I came across this powerful and moving piece by Robert Koehler about the savage massacre of civilian men, women and children by the U.S. Marines in Haditha, Iraq, and I'll let it speak for itself:
As we stare with sudden revulsion at the apparent cold-blooded murder of Iraqi civilians in Haditha — at least 15, maybe twice that number, killed by Marines avenging a buddy, including a 3-year-old girl, and men shoved into a closet, and a man kneeling in prayer — let us have the wit not to feign shock.
The massacre in this farming town on the Euphrates, about 150 miles northwest of Baghdad, may not be precisely part of Operation Iraqi Freedom's official mission, but neither is it an aberration. Indeed, it is, as Iraq vet Charlie Anderson said to me, a "foreseeable consequence" of an occupation that from day one was clumsy, brutal and clueless. As it grinds into its fourth year, with thousands of GIs caught by stop-loss orders in a tour of duty without end, and with all claims of noble purpose long since abandoned by our government like burned-out tanks in the desert, the frustrations and hatreds generated by our presence continue to intensify.
What happened in Haditha six months ago — two days after Rep. John Murtha introduced his brave, lonely resolution to pull U.S. troops out of Iraq — shatters every argument of the stay-the-course crowd and throws the dithering cowardice of Congress into stark relief. The longer we force our exhausted troops to stay not the "course" but the lie, the more dangerous the occupation becomes, for the Iraqis, for us, for the world.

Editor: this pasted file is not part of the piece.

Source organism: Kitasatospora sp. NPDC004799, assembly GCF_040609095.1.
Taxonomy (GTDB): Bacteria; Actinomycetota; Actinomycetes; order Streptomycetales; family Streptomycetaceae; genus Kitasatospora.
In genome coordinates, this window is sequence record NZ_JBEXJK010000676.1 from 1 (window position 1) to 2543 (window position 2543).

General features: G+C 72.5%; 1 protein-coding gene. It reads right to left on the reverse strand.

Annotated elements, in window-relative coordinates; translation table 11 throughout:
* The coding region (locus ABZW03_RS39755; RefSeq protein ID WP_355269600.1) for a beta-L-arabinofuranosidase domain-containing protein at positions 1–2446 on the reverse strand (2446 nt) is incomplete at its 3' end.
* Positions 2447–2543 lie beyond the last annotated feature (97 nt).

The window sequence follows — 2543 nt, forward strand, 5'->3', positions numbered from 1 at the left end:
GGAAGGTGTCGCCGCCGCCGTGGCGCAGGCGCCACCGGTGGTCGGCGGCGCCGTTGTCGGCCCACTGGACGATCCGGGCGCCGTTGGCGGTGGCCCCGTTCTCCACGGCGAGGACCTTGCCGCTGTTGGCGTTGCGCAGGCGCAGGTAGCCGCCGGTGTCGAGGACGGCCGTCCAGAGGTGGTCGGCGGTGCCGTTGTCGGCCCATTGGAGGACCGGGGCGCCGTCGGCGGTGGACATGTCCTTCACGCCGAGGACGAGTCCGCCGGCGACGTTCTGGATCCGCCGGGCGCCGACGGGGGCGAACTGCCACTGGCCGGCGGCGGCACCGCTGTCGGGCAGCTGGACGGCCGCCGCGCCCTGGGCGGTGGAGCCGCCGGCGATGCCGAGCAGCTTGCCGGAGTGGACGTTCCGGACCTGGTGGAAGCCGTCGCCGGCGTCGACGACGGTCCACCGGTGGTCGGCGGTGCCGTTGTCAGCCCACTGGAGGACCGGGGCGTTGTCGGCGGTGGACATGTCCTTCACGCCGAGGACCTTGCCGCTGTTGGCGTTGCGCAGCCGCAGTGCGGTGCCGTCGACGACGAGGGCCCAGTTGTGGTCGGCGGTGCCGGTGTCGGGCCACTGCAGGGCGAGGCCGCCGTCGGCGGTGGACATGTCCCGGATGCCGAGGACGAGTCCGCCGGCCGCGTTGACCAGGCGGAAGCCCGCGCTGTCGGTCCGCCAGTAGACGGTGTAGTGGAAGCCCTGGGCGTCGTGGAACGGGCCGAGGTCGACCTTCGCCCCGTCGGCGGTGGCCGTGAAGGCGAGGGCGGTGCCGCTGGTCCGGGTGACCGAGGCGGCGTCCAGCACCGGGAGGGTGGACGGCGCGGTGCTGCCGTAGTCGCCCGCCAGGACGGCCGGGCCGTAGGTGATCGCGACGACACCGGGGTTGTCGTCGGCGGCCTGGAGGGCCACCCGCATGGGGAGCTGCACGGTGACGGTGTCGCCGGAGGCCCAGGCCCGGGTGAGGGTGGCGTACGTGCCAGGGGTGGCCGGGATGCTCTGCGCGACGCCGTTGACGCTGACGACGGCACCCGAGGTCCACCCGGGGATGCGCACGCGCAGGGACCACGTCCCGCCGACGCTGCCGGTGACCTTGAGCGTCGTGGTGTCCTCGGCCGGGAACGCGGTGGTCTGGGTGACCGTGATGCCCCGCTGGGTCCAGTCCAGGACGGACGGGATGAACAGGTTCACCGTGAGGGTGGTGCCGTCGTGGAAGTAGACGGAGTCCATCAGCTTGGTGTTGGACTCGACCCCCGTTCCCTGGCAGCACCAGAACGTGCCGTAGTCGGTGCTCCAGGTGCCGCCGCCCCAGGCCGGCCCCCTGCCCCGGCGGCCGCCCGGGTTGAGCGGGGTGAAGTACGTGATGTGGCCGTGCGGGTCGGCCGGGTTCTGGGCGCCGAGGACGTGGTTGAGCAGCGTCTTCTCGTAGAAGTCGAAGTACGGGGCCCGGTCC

Last Nov. 19, a Marine convoy was hit by an IED as it drove through Haditha; one soldier was killed. The Marines initially claimed the roadside bomb also killed the Iraqis, but thanks to Time magazine's investigative work (rare indeed from the embedded U.S. media) we know this isn't true. Video footage and 28 eyewitness reports "made an extremely strong case that the Marines of Kilo Company went on a vengeance rampage," according to a statement by Iraq Veterans Against the War. In their armed grief, the Americans kicked in the doors of civilian homes and wasted at least 15 Iraqis, including children and grandparents. See the rest of the article here.
Who should we Americans blame in the Haditha massacre? The Marines who pulled the trigger? I think it's important here to recall the words of Noam Chomsky, commenting about the My Lai massacre in Vietnam (from his recent book, Imperial Ambitions):
My Lai was a minor footnote to the war in Vietnam. It was part of a major military operation, Operation Wheeler--which was directed by guys like us, in ties and jackets, sitting in air-conditioned offices and targeting B-52 raids on villages. This was one of the many operations that killed who knows how many people. But in one particular spot, some educated poor GIs in the field, who were scared out of their wits, lost it and killed a couple of hundred people. That's the crime. And yet the criterion is that they're not like us. You get poor, uneducated people who are in the midst of conflict and have every reason to be scared. If they commit a crime, that's horrible. If nice, educated folk like us, sitting in comfort and protection, commit massive crimes---in particular, ordering these crimes--that doesn't matter. By contrast, Nuremberg worked the opposite way. The prosecution didn't go after the soldiers in the field; it went after the civilian commanders.